Are you relying on your insurance policy to cover unauthorized or unintended electronic disclosure of confidential information? If so, you may want to take a closer look at your policy with an eye towards objections to coverage raised by an insurance company in a recent Fourth Circuit case.
In Travelers Indemnity Co. of America v. Portal Healthcare Solutions LLC, the Fourth Circuit Court of Appeals affirmed the Eastern District of Virginia’s decision requiring the insurance company defend its insured against improper disclosure claims.1 The case arose after a class-action lawsuit was filed in New York against the insured alleging failure to adequately safeguard confidential medical records. According to the pleadings, patients of the hospital found their medical records available on the Internet upon Google searches of their names. Portal Healthcare and Travelers disagreed over whether the insurance policies obligated Travelers to defend the class-action and filed cross-motions for summary judgment in the Eastern District of Virginia.
According to the Eastern District decision, the insurance policies covered “electronic publication of material that . . . gives unreasonable publicity to a person’s private life” or “discloses information about a person’s private life.” Given that the insured stored confidential medical records, it doesn’t seem unreasonable that the insured would have thought it had coverage for data disclosure types of claims. However, the insurance company took the position that defense of the insured was not required.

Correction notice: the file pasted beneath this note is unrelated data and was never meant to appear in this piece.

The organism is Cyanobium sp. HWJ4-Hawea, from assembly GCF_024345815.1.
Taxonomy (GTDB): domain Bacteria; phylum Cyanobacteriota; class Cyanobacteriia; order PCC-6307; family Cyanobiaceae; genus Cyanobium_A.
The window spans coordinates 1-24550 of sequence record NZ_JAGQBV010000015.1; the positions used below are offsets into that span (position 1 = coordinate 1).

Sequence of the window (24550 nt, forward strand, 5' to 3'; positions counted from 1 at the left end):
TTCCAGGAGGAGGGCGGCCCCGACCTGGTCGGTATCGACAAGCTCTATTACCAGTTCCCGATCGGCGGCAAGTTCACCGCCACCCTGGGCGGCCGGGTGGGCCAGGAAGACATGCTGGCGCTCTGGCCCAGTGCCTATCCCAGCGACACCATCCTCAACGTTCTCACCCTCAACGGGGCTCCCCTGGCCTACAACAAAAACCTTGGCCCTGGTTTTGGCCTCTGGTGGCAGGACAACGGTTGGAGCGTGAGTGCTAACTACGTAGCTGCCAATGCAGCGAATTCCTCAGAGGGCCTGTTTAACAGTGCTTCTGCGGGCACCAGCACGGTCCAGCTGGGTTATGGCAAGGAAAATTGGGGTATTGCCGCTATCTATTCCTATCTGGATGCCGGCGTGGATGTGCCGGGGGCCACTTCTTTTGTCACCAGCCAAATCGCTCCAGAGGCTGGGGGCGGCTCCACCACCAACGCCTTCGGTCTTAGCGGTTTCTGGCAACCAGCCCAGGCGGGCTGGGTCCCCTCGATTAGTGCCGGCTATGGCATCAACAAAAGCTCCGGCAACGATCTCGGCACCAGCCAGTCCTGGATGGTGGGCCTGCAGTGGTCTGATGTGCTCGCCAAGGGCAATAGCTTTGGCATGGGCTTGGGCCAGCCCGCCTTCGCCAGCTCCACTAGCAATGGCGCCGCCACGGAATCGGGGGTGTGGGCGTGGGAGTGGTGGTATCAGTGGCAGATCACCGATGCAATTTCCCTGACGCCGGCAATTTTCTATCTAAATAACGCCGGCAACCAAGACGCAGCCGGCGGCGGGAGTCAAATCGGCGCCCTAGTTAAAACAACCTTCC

As grounds for not defending against the class action suit, Travelers asserted that there could be no publication as required under the policy because “the entire purpose of the services [the insured] provided was to keep the medical records private and confidential.” According to the insurance company’s argument, the fact that the records ended up available on the Internet did not mean they were published. In a similar vein, the insurance company argued that the policies at issue would only provide coverage if the insured had taken steps intending to attract the public, and further that there was no publication (and therefore no coverage) because no third-party was alleged to have actually viewed the information.
Although Travelers’ arguments were rejected and the Court found defense required, engaging in these types of disputes over policy language has potential for undesirable consequences in the underlying action (e.g., an insured might end up having to argue that there was a publication of confidential information to get insurance coverage, when that might be one of the elements of the very claim against the insured). The case goes to show how important it is to review your coverages for data disclosure and cybersecurity types of claims, lest you find yourself surprised to fighting two battles instead of one.